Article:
Weiss Safety Ratings Versus Investment Ratings

by Gavin Magor
By Gavin Magor

You didn’t think banks would stay out of the limelight forever, did you? 

Banking fears have been rekindled this past week after New York Community Bank (NYCB) reported Q4 earnings. 

Its stock fell a staggering -42.5% when the opening bell rang last Wednesday. Ouch

NYCB’s five-day chart. Click here to see full-sized image.


For years, New York Community Bank was touted as a stable commercial real estate lending bank that paid a nice dividend. 

And that was mostly true, because before its latest earnings report was released that announced a massive dividend cut, its dividend was yielding a juicy 11.28%. 

The bank made other, far more positive, headlines last year when it absorbed some assets, including the assets of Signature Bank, the infamous regional bank that failed last year. 

As of Dec. 31, 2023, the bank had $116.3 billion in assets, making it one of the 30 largest banks in the U.S. by total assets. Certainly, a very large and well-known bank. 

On our Bank Ratings page, the name of the bank is “Flagstar Bank.” New York Community Bank is a division of the bank. Take a look at its assets, which increased greatly over the past year, mainly due to the acquisition of Signature Bank’s assets: 

Click here to see full-sized image.


But was it the acquisition of Signature Bank’s assets that caused NYCB’s recent troubles? And are regional banks now in trouble again? Will we see other major banking industry trouble like we saw in 2023? 

Currently, the answer to these questions is “no.”

The banking industry appears stable. Capital ratios are actually improving industrywide, interest rates will start to come down at some point this year and most other big banks are quite healthy. 

This particular stumble of New York Community Bank was specific to this bank’s financial issues, and it is not an industrywide problem. 

In fact, NYCB’s earnings were awful, EPS missed by a whopping –193% and revenue missed by –3.93%. Analysts were expecting EPS of 29 cents per share, only to come in at a 27-cents-per-share LOSS. 

NYCB reported huge loan losses. It cut that very attractive juicy dividend and its capital is down massively. 

NYCB’s legacy assets hurt them the most in the recent quarter. Remember, NYCB is a major multifamily apartment lender, and New York rent controls were a major issue. 

Look, other banks have reported earnings in recent weeks, and they’ve been relatively solid. Strong earnings and healthy balance sheets have been the norm. 

This case with NYCB was unexpected … and very surprising. Not many investors could have seen this coming.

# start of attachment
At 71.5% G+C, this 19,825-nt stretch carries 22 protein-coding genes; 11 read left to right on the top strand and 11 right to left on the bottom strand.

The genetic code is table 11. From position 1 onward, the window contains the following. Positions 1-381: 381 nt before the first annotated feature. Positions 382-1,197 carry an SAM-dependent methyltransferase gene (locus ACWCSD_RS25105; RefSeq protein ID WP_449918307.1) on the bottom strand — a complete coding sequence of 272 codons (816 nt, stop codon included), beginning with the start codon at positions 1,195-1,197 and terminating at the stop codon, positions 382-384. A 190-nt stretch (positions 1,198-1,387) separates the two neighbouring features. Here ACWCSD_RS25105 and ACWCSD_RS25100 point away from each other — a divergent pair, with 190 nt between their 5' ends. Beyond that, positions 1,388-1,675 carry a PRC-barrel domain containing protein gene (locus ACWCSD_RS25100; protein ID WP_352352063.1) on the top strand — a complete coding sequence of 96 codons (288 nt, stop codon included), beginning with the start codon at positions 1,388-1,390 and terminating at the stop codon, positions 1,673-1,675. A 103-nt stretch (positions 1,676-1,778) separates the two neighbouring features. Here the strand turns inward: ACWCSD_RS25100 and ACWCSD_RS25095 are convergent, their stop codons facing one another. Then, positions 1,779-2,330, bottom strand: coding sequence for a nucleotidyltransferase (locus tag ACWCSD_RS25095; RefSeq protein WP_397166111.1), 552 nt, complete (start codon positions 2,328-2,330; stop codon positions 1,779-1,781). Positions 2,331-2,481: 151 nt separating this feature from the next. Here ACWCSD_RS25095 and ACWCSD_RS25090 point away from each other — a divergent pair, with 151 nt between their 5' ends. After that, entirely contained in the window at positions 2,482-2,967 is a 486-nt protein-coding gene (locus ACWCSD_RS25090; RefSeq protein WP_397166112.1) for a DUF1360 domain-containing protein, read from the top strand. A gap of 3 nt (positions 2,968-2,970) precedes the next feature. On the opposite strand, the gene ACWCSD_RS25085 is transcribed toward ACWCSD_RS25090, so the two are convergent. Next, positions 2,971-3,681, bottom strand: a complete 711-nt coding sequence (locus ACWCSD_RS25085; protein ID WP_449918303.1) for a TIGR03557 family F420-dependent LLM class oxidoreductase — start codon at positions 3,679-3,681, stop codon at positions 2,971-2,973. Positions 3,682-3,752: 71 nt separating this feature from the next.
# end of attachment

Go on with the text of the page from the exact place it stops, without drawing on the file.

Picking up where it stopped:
I don’t expect this to be a contagion event at all. It’s exclusively NYCB’s issue. 

That said, this situation is a perfect example of the differences in Weiss Bank Safety Ratings versus our Investment Ratings. 

Weiss Safety Ratings vs. Investment Ratings

We currently rate Flagstar Bank, the operator of New York Community Bank, with a “B” banking safety rating. As of now, the bank is fine. It had a rough quarter, but this issue will mainly impact shareholders, not depositors with the bank. 

Could their issues get worse, and could capital ratios decline? Sure, but it doesn’t appear that the bank is in any major trouble. 

However, in terms of its stock Investment Rating, which we currently rate as a “C,” things are more uncertain. 

It doesn’t take Warren Buffett to realize that when a bank is rapidly cutting its dividend due to major loan loss provisions, there are signs for alarm. 

Always consult our investment ratings and bank ratings for your investing and banking needs. 

Whilst the banking industry appears to be okay, it’s always important to check on your bank’s rating, at least on a quarterly basis. And as for stocks, I would recommend you check on them far more frequently

Our Weiss Ratings pages are packed with insightful and easy-to-digest information. 

Unlock your best investing potential, and get the best you deserve with the Weiss Ratings at your side. 


Gavin Magor 


PJ Amirata

About the Director of Research & Ratings

Gavin Magor directs a global team of research analysts and data scientists to ensure that the 53,000+ Weiss ratings continually meet the highest standards of independence and accuracy. He oversees 10 separate mathematical models, designed to evaluate stocks, ETFs, mutual funds, banks, insurance companies and more.

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